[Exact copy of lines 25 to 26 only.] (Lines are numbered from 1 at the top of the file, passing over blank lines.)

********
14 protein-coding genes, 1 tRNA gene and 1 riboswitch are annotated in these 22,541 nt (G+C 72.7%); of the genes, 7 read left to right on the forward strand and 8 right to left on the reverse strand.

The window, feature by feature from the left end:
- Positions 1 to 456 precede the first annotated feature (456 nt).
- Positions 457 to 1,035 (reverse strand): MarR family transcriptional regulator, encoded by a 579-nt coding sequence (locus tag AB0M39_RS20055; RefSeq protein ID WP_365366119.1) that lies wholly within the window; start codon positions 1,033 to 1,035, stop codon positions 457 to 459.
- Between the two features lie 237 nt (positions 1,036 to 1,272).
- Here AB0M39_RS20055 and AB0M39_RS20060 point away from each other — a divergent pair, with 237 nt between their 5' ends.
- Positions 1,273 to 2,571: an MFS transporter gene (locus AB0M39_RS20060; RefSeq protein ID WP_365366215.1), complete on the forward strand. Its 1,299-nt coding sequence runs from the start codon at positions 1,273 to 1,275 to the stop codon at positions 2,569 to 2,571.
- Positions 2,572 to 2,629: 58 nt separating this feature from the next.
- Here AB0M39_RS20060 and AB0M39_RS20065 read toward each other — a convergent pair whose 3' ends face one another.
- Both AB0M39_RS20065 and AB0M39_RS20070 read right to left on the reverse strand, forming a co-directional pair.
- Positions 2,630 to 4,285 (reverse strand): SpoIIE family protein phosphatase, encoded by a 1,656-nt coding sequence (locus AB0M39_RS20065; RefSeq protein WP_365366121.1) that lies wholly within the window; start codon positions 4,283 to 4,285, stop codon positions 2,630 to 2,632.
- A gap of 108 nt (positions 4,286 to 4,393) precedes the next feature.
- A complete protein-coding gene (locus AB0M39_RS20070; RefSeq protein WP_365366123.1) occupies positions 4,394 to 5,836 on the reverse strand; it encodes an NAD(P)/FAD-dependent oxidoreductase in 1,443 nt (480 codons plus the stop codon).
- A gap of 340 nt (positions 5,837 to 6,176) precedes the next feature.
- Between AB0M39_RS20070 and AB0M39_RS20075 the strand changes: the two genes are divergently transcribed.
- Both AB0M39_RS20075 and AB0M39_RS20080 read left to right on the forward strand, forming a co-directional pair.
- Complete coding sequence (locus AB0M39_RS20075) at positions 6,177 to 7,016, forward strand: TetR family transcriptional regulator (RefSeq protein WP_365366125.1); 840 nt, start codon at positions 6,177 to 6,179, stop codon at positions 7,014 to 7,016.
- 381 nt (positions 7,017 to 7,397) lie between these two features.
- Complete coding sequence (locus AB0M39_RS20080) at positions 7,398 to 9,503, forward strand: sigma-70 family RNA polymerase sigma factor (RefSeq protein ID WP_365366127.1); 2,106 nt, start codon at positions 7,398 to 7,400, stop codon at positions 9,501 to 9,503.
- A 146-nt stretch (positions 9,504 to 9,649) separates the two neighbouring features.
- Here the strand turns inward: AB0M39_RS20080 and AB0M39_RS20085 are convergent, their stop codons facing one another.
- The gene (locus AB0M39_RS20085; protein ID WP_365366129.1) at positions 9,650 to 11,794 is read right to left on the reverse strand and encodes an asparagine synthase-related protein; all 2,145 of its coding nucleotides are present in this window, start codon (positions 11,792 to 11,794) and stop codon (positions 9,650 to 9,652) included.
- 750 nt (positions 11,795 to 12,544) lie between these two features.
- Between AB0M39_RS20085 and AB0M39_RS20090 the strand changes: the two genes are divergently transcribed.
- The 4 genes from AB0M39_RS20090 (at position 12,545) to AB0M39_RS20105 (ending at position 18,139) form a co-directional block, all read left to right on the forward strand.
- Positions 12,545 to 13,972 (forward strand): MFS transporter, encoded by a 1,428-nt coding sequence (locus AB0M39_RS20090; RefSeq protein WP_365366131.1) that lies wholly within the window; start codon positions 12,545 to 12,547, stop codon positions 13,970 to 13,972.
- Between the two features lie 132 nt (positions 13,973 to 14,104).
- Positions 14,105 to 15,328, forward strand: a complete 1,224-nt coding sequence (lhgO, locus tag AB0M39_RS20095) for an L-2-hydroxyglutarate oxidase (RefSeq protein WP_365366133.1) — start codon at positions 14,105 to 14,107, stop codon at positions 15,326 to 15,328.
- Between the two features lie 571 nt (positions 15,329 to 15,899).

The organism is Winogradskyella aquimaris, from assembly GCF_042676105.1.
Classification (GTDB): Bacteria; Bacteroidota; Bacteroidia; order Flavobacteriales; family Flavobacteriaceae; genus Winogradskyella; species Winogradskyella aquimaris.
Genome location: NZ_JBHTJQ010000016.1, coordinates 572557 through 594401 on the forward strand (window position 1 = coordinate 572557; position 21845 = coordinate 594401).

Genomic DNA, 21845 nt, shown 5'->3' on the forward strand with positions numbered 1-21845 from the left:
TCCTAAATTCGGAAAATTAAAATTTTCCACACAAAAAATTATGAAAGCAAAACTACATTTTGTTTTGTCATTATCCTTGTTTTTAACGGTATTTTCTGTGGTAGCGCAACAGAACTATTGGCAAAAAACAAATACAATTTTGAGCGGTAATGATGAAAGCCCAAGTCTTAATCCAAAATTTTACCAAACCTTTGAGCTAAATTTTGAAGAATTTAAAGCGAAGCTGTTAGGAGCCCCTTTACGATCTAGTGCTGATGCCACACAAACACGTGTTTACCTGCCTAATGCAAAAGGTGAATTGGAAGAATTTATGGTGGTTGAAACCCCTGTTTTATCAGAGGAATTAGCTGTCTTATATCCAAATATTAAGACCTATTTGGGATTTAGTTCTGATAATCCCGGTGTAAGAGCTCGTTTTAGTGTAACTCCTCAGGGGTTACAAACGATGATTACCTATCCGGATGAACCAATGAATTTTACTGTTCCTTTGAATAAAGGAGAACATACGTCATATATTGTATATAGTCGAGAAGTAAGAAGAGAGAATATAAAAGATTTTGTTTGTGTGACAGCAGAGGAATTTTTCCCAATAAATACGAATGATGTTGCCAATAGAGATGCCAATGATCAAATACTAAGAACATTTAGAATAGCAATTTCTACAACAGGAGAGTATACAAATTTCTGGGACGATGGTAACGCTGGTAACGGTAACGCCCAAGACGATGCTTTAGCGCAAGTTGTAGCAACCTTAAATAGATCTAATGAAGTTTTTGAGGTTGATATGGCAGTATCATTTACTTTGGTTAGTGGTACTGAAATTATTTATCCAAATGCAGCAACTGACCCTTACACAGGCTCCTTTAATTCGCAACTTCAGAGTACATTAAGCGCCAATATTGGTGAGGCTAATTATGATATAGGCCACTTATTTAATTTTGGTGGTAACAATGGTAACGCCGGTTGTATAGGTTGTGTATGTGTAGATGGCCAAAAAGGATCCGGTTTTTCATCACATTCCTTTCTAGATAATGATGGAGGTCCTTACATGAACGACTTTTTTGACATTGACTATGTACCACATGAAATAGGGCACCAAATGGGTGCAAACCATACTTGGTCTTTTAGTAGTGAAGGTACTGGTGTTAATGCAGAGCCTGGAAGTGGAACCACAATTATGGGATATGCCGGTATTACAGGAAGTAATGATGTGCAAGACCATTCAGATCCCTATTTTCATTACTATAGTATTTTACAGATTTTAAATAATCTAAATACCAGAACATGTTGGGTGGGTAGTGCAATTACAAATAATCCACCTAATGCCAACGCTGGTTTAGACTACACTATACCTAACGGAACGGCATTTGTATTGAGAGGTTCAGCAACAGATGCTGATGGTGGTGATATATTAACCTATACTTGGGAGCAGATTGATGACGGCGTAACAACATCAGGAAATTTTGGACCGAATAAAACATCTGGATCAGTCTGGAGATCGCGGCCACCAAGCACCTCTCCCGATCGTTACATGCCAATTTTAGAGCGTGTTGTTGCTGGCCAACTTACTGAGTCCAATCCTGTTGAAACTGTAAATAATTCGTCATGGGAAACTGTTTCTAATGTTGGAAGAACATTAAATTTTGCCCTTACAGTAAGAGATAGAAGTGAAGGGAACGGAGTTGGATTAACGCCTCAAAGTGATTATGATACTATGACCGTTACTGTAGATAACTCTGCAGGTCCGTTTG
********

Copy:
- The 4 genes from AB0M39_RS20090 (at position 12,545) to AB0M39_RS20105 (ending at position 18,139) form a co-directional block, all read left to right on the forward strand.
- Positions 12,545 to 13,972 (forward strand): MFS transporter, encoded by a 1,428-nt coding sequence (locus AB0M39_RS20090; RefSeq protein WP_365366131.1) that lies wholly within the window; start codon positions 12,545 to 12,547, stop codon positions 13,970 to 13,972.